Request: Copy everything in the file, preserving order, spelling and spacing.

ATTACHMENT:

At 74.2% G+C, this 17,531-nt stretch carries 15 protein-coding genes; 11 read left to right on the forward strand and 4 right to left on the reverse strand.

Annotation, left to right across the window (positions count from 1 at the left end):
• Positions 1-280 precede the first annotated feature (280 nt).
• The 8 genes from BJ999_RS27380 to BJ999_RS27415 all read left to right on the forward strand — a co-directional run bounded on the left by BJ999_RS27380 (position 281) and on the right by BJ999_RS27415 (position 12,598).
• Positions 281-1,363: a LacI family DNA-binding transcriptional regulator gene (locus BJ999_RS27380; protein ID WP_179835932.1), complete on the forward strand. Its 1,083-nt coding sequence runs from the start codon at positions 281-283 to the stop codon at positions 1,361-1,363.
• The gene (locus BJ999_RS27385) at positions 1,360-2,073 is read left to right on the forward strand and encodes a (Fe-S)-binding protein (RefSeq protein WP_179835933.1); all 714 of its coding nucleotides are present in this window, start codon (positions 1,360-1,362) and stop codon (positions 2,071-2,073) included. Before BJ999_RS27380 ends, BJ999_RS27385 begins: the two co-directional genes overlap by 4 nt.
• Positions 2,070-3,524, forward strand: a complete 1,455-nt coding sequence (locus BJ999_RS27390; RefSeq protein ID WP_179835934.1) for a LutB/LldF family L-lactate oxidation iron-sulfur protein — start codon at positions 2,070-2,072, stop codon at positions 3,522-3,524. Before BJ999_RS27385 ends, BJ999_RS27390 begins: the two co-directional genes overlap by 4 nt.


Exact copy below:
At 74.2% G+C, this 17,531-nt stretch carries 15 protein-coding genes; 11 read left to right on the forward strand and 4 right to left on the reverse strand.

Annotation, left to right across the window (positions count from 1 at the left end):
• Positions 1-280 precede the first annotated feature (280 nt).
• The 8 genes from BJ999_RS27380 to BJ999_RS27415 all read left to right on the forward strand — a co-directional run bounded on the left by BJ999_RS27380 (position 281) and on the right by BJ999_RS27415 (position 12,598).
• Positions 281-1,363: a LacI family DNA-binding transcriptional regulator gene (locus BJ999_RS27380; protein ID WP_179835932.1), complete on the forward strand. Its 1,083-nt coding sequence runs from the start codon at positions 281-283 to the stop codon at positions 1,361-1,363.
• The gene (locus BJ999_RS27385) at positions 1,360-2,073 is read left to right on the forward strand and encodes a (Fe-S)-binding protein (RefSeq protein WP_179835933.1); all 714 of its coding nucleotides are present in this window, start codon (positions 1,360-1,362) and stop codon (positions 2,071-2,073) included. Before BJ999_RS27380 ends, BJ999_RS27385 begins: the two co-directional genes overlap by 4 nt.
• Positions 2,070-3,524, forward strand: a complete 1,455-nt coding sequence (locus BJ999_RS27390; RefSeq protein ID WP_179835934.1) for a LutB/LldF family L-lactate oxidation iron-sulfur protein — start codon at positions 2,070-2,072, stop codon at positions 3,522-3,524. Before BJ999_RS27385 ends, BJ999_RS27390 begins: the two co-directional genes overlap by 4 nt.